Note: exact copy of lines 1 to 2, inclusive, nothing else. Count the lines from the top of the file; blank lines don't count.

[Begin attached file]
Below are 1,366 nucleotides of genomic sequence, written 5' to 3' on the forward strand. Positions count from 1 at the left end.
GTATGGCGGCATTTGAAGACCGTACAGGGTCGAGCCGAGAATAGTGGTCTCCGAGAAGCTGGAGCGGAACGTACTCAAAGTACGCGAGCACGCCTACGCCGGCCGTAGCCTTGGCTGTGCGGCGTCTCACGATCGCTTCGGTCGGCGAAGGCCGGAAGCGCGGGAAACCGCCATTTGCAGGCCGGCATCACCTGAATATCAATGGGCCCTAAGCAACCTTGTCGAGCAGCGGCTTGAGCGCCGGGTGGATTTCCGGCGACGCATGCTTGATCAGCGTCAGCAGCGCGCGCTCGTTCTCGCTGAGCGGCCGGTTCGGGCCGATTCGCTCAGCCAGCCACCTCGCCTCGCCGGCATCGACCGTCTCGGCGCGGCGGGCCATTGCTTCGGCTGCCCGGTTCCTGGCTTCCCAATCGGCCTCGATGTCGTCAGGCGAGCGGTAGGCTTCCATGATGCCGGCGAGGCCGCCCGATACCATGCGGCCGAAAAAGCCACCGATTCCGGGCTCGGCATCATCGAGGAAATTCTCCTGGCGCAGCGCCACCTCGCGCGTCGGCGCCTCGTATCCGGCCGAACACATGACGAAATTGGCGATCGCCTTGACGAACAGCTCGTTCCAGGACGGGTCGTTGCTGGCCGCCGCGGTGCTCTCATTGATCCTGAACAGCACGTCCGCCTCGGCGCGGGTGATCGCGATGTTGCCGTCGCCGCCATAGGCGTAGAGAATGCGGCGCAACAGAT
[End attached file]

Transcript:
Below are 1,366 nucleotides of genomic sequence, written 5' to 3' on the forward strand. Positions count from 1 at the left end.
GTATGGCGGCATTTGAAGACCGTACAGGGTCGAGCCGAGAATAGTGGTCTCCGAGAAGCTGGAGCGGAACGTACTCAAAGTACGCGAGCACGCCTACGCCGGCCGTAGCCTTGGCTGTGCGGCGTCTCACGATCGCTTCGGTCGGCGAAGGCCGGAAGCGCGGGAAACCGCCATTTGCAGGCCGGCATCACCTGAATATCAATGGGCCCTAAGCAACCTTGTCGAGCAGCGGCTTGAGCGCCGGGTGGATTTCCGGCGACGCATGCTTGATCAGCGTCAGCAGCGCGCGCTCGTTCTCGCTGAGCGGCCGGTTCGGGCCGATTCGCTCAGCCAGCCACCTCGCCTCGCCGGCATCGACCGTCTCGGCGCGGCGGGCCATTGCTTCGGCTGCCCGGTTCCTGGCTTCCCAATCGGCCTCGATGTCGTCAGGCGAGCGGTAGGCTTCCATGATGCCGGCGAGGCCGCCCGATACCATGCGGCCGAAAAAGCCACCGATTCCGGGCTCGGCATCATCGAGGAAATTCTCCTGGCGCAGCGCCACCTCGCGCGTCGGCGCCTCGTATCCGGCCGAACACATGACGAAATTGGCGATCGCCTTGACGAACAGCTCGTTCCAGGACGGGTCGTTGCTGGCCGCCGCGGTGCTCTCATTGATCCTGAACAGCACGTCCGCCTCGGCGCGGGTGATCGCGATGTTGCCGTCGCCGCCATAGGCGTAGAGAATGCGGCGCAACAGAT